# Fourier Series Problem

1. Aug 26, 2012

### Ratpigeon

1. The problem statement, all variables and given/known data
Use the Fourier series of
f(x) = { 1 |x|<a
{ 0 a<|x|<$\pi$
for 0<a<$\pi$
extended as a 2-Pi periodic function for x $\in$R
to find
$\sum$ Sin2(na)/n2
2. Relevant equations[/b

I got that the fourier series of f(x) was
a/$\pi$+$\sum$ (2/(m$\pi$) sin(ma) sin(mx)

3. The attempt at a solution
I'm not sure what to do. I'm guessing that since its meant to use the Fourier series of f; it should be related to f(a), but f(a) is undefined, and the denominator is wrong...
Could anyone please point me in the right direction?

2. Aug 26, 2012

### vela

Staff Emeritus
Your f(x) is an even function, so you should have cosines instead of sines:
$$f(x) = \frac{a}{\pi} + \sum_{m=1}^\infty \frac{2}{m\pi} \sin ma \cos mx.$$ Now if you look at the sum you're trying to evaluate, you need another power of m on the bottom and you want to turn the cosine into a sine. Any idea of how to get that?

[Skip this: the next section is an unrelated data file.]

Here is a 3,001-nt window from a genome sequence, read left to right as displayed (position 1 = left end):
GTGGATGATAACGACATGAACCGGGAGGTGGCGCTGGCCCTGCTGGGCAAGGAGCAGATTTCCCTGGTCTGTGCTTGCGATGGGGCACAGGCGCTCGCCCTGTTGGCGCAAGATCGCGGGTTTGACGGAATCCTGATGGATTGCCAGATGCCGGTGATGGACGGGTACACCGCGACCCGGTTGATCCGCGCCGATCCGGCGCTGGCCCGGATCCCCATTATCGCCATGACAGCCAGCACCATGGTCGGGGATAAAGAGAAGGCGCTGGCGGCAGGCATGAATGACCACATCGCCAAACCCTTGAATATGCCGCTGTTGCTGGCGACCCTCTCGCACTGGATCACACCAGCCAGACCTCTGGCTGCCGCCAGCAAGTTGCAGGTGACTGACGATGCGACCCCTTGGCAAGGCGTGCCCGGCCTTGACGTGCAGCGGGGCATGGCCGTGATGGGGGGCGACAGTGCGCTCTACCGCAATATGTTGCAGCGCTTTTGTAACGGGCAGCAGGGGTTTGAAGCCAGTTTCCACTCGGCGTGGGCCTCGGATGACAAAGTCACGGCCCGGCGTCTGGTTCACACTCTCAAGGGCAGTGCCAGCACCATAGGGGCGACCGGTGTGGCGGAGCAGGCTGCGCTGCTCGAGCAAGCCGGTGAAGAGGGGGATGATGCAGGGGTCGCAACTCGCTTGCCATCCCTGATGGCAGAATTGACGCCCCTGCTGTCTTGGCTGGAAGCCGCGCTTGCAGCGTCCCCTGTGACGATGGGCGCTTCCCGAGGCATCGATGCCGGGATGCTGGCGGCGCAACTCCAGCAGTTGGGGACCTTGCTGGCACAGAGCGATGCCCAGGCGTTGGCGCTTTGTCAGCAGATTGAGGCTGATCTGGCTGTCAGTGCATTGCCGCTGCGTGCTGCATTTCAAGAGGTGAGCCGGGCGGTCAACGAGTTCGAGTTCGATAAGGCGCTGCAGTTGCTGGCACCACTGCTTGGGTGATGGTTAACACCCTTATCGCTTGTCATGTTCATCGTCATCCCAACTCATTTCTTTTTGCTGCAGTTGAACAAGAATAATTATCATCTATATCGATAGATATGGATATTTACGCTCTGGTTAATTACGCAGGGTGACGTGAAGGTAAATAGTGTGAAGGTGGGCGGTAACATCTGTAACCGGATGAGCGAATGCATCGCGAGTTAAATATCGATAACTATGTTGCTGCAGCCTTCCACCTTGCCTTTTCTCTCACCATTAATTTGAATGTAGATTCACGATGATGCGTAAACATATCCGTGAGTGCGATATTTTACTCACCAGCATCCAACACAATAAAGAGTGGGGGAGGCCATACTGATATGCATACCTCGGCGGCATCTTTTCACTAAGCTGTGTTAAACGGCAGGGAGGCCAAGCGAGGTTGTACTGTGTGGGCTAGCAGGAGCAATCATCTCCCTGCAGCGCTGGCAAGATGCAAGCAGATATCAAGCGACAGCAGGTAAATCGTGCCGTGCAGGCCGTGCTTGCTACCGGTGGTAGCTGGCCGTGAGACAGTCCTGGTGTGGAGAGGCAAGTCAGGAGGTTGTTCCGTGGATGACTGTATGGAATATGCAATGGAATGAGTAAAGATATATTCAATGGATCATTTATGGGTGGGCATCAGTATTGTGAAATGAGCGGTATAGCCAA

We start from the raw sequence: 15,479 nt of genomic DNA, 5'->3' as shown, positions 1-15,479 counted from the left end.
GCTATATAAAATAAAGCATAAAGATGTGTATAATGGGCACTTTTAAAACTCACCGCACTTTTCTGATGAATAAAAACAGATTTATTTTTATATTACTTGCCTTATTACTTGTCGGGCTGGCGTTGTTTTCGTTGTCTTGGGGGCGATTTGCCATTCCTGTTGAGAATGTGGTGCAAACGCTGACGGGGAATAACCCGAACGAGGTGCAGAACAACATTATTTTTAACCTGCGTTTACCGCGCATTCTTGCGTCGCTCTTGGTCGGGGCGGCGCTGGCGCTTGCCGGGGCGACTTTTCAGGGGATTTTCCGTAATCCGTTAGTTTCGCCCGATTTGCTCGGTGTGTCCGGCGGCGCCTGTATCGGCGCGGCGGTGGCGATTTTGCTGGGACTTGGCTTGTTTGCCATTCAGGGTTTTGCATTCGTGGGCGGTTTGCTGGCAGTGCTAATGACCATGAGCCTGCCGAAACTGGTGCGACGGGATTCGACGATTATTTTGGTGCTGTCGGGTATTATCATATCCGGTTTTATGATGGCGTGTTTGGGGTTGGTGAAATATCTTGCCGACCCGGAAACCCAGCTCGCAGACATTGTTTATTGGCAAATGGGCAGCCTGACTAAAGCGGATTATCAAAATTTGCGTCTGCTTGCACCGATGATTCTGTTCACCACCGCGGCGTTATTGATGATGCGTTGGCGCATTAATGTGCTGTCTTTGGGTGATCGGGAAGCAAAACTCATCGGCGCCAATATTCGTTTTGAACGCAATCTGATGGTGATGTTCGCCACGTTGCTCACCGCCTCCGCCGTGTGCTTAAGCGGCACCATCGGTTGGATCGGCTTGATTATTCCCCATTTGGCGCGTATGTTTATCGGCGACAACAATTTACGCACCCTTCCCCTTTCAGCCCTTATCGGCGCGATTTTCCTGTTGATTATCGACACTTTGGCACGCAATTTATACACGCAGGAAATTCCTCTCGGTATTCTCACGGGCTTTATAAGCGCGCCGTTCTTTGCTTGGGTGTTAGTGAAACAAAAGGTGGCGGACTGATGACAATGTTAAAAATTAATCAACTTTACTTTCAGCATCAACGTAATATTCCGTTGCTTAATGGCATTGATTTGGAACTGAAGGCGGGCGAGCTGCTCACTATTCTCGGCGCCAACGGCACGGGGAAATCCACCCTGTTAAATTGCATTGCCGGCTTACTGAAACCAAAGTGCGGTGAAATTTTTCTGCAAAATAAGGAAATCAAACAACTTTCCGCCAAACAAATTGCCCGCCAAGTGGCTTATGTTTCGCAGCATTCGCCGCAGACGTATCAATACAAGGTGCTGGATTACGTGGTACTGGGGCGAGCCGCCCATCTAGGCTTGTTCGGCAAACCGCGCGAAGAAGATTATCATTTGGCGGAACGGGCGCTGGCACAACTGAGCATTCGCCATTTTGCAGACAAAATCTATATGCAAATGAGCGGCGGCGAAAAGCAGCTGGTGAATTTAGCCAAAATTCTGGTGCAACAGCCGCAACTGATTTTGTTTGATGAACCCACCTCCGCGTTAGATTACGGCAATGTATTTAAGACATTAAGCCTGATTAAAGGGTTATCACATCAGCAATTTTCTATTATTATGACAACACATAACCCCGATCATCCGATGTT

3. Aug 26, 2012

### gabbagabbahey

The formulas you are likely using for the Fourier Series of a function $f(x)$ require the function to be piecewise smooth and periodic over the Reals, as well as being defined at each discontinuity as equal to the mean value of the one-sided limits, so you require

$$f(x=\pm a) = \frac{1}{2} \left( \lim_{x \to \pm a^+}f(x) + \lim_{x \to \pm a^-}f(x) \right) = \frac{1}{2}$$

4. Aug 28, 2012

### Ratpigeon

I integrate it from zero to a to get the extra sine term?

5. Aug 28, 2012

### vela

Staff Emeritus
Sounds good. What do you get?

6. Aug 28, 2012

### Ratpigeon

a Pi/2. Thanks for the help :)

7. Aug 28, 2012

### uart

Ok, you're on the right track but not quite there yet. I think there's another term.

8. Aug 28, 2012

### Ratpigeon

I don't think there's another term - the 1/2 A0 term goes to zero when you integrate it from
-a to a.

9. Aug 28, 2012

### uart

No actually it doesn't.

BTW. Previously you said you would integrate from zero to pi? Either way will work, but zero to pi is easier.

10. Aug 28, 2012

### Ratpigeon

Integrating from zero to a got that it was Pi/2 (a+a^2/Pi); is that right?
Thanks for pointing it out

11. Aug 28, 2012

### uart

12. Aug 28, 2012

### Ratpigeon

Minus, sorry, thanks - I need sleep...

13. Aug 28, 2012

### uart

Yep, minus.

And as a nice little "sanity" check, notice that the sum is now zero when $a = \pi$.

14. Aug 28, 2012

Thank you :)